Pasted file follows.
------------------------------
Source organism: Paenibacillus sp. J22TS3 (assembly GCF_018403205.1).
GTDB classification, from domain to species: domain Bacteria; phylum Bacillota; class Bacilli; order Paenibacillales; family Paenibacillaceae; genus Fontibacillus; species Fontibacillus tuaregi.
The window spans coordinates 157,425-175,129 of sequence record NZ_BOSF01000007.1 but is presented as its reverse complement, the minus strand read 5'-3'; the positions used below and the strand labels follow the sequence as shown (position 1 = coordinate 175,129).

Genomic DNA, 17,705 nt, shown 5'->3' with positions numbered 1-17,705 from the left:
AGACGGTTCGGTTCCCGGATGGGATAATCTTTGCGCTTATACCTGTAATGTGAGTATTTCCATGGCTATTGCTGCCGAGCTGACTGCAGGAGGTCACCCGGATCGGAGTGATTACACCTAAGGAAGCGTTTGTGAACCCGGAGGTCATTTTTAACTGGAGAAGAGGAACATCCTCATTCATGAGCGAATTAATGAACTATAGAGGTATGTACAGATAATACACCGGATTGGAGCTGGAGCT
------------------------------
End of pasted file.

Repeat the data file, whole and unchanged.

Source organism: Paenibacillus sp. J22TS3 (assembly GCF_018403205.1).
GTDB classification, from domain to species: domain Bacteria; phylum Bacillota; class Bacilli; order Paenibacillales; family Paenibacillaceae; genus Fontibacillus; species Fontibacillus tuaregi.
The window spans coordinates 157,425-175,129 of sequence record NZ_BOSF01000007.1 but is presented as its reverse complement, the minus strand read 5'-3'; the positions used below and the strand labels follow the sequence as shown (position 1 = coordinate 175,129).

Genomic DNA, 17,705 nt, shown 5'->3' with positions numbered 1-17,705 from the left:
AGACGGTTCGGTTCCCGGATGGGATAATCTTTGCGCTTATACCTGTAATGTGAGTATTTCCATGGCTATTGCTGCCGAGCTGACTGCAGGAGGTCACCCGGATCGGAGTGATTACACCTAAGGAAGCGTTTGTGAACCCGGAGGTCATTTTTAACTGGAGAAGAGGAACATCCTCATTCATGAGCGAATTAATGAACTATAGAGGTATGTACAGATAATACACCGGATTGGAGCTGGAGCT